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Thread: How the coronavirus vaccine relies on Marylandís strangest fishery: horseshoe crabs

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    How the coronavirus vaccine relies on Marylandís strangest fishery: horseshoe crabs

    How the coronavirus vaccine relies on Marylandís strangest fishery: horseshoe crabs

    By Tim Prudente
    Baltimore Sun |
    Dec 31, 2020 at 6:00 AM





    Horseshoe crabs, the plentiful, strange and ancient life form crawling beneath the Chesapeake waters, carry within them a highly-prized, copper-based, blue-colored blood that's used worldwide for testing vaccines and medical devices for toxins. (Dreamstime/Dreamstime/TNS)




    Far from the medical labs and test tubes, a fisherman in old rubber boots walks across the docks of West Ocean City to inspect his catch.


    He peers in a crate of spiny tails and grasping claws, hundreds of a common yet precious creature, among the oldest species on Earth: horseshoe crabs.

    The scene on the docks is a glimpse into a strange and guarded Maryland fishery, one supporting a multimillion-dollar industry as surprising as the catch itself ó a seemingly alien creature with 10 eyes, 12 legs and magical, milky blue blood.








    Itís the blood that everyoneís after. About three tablespoons extracted from a live, wild horseshoe crab is refined and used to detect toxins in everyday medical products: saline drips, flu shots, heart stents. The crab blood has been the worldwide testing-standard for decades, saving countless lives from infection by screening everything from insulin shots to breast implants.



    And now the coronavirus vaccine.

    As the first doses reach Americans, pharmaceutical companies are relying on the blood of horseshoe crabs from the Maryland coast to ensure the shots are clean and safe.






    Horseshoe crabs are piled in bins waiting to be returned to an area off the coast of Ocean City where they had been caught the previous day. The horseshoe crabs had blood drawn at a facility in Salisbury to be used in ensuring the safety of vaccines. (Jerry Jackson/Baltimore Sun)


    News sites around the world are calling attention to this real-life science fiction. ďWhy are we Ďmilkingí crabs for a coronavirus vaccine?Ē asks BBC News in London. Anti-vaccine activists seized on the crab blood to discourage vegans from the shots. Even as pharmaceutical companies step toward a synthetic alternative, blue-blood mythology grows.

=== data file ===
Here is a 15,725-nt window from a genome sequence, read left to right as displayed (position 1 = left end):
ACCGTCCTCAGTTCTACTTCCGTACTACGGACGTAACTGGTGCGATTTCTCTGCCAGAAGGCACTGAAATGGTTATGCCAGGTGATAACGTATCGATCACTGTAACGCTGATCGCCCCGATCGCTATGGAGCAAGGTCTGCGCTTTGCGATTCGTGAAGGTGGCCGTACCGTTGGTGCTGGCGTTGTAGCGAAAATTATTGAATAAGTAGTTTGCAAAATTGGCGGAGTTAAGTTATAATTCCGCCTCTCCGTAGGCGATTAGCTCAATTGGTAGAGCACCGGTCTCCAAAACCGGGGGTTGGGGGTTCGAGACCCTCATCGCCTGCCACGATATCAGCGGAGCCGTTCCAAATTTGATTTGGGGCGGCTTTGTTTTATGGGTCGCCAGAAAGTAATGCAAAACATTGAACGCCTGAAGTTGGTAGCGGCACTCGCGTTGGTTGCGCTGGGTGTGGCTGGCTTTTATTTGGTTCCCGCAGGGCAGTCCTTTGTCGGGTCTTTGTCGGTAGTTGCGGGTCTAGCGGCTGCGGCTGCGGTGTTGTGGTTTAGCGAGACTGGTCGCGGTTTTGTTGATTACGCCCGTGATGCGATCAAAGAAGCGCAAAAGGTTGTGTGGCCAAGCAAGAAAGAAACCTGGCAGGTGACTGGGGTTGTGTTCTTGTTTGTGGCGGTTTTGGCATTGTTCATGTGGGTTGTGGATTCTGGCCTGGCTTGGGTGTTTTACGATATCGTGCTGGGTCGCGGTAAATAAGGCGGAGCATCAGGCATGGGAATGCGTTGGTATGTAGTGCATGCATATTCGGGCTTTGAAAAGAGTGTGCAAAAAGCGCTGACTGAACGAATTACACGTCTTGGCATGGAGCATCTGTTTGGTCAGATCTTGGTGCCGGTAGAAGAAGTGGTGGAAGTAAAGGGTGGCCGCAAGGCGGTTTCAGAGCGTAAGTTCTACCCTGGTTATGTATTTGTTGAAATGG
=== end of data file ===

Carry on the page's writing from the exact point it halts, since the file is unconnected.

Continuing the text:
The internet is rife with claims of horseshoe crab blood as gold: one quart worth $15,000, a gallon worth as much as a Lexus. The actual costs are proprietary and confidential. Still, the speculationís enough to inspire bootleg bleeders. A horseshoes crab conservation group in Delaware gets offers of bottled blood from an Indonesian fisherman who wants payment through WhatsApp.


    In Maryland, the few horseshoe crab fishermen have largely retreated from attention. State officials permit three fishing boats to catch the crabs for bleeding then release them back at sea. Crews dock in the harbor of West Ocean City, at Martin Fish Co.


    The story of the horseshoe crab is a lesson in humility. For all of science and engineering, man still depends on Mother Nature. And his plan to beat the coronavirus relies on historyís trash fish.


    They survived the ice age

    Considered living fossils, horseshoe crabs trace back 445 million years, before the first animals crept onto land. Not a crab at all, but genetically closer to a spider, itís a relic of the ocean insects that scuttled across prehistoric sea floors.


    They survived the catastrophe that killed off the dinosaurs; they survived the ice age, and the coming of man. These creatures changed so little that an Ohio church set out a 68-foot fiberglass horseshoe crab as testament to divine creation over evolution.


    The crabs live only on the east coasts of Asia and North America. The worldís largest population of American horseshoes winters off Maryland shores and spawns each spring in Delaware Bay. The latest trawl survey puts this population at more than 14 million mature crabs.


    The American horseshoe is the biggest and the darkest, enough so to frighten children at the beach, but itís literally toothless. Their spiny tails are no barbed defense, but a prop to right themselves in the waves. The crabs are harmless, just swimming Army helmets really.


    Throughout history, they were practically worthless, too.


    Researchers believe American Indians first plowed the horseshoe crabs into the soil for crops. Centuries later, farmers around Delaware Bay adopted the practice. Horseshoes were dried and ground, then spread over peach orchards or fed to hogs as mash. Historic photos show blankets of them drying in the sun, by the hundreds of thousands, obscuring the fields. Towns built factories to crush them into fertilizer. The smell was overwhelming.


    By the 1960s, horseshoe crab populations plunged. Then chemical fertilizers arrived, and the factories closed. The crabs became bait, in smaller numbers, for eels and conch.


    Meanwhile, a Johns Hopkins researcher studying the immune system of the crabs had made a surprising discovery. Dr. Frederik Bang found that an injection of seawater bacteria caused their strange blood to congeal. A blue jelly would encase and trap the bacteria. These crabs, after all, spent their lives slogging through a bacterial soup on the sea floor.


    In the summer of 1963, another Hopkins researcher, Dr. Jack Levin, traveled to Cape Cod to study horseshoe crabs with Bang. Levinís research would solve a problem that had confounded doctors since the invention of hypodermic needles: how to ensure injections are clean and safe.


    Even trace amounts of certain bacterial toxins can prove deadly when delivered into the blood stream. Known as endotoxins, these contaminates caused the infamous ďinjection feverĒ of the 19th century; septicemic blood poisoning from a tainted shot can still be fatal.